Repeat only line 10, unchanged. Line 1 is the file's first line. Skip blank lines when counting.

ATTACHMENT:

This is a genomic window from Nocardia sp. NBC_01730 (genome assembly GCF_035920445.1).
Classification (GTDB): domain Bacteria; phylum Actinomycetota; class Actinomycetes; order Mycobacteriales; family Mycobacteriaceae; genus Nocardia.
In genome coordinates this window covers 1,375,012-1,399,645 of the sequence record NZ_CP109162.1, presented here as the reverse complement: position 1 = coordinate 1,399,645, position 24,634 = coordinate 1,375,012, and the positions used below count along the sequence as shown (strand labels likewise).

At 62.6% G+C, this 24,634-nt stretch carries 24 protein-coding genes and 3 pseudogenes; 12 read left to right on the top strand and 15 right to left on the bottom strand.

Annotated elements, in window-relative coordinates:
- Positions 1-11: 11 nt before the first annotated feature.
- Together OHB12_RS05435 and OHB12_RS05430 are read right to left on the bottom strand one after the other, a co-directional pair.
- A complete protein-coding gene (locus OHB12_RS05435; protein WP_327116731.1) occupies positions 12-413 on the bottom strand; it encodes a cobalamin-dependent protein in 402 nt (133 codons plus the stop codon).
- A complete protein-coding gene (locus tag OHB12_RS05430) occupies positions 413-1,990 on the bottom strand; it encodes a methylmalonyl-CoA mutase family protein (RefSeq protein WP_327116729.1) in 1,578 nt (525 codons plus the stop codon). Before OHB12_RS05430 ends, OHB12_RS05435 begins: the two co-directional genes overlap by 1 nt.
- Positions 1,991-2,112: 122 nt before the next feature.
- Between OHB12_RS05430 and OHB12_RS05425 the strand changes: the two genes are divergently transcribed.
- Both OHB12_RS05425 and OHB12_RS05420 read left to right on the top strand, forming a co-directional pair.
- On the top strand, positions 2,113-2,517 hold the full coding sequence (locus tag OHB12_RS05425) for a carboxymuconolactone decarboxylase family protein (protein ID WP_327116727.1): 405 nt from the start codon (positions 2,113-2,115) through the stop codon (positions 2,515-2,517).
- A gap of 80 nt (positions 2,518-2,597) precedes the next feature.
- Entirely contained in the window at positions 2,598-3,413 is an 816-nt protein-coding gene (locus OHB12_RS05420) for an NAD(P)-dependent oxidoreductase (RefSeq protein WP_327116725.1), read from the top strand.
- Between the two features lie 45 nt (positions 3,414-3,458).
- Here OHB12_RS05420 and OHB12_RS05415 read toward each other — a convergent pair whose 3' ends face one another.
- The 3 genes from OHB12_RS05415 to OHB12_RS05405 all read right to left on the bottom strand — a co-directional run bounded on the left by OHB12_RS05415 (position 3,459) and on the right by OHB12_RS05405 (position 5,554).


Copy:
- Positions 1,991-2,112: 122 nt before the next feature.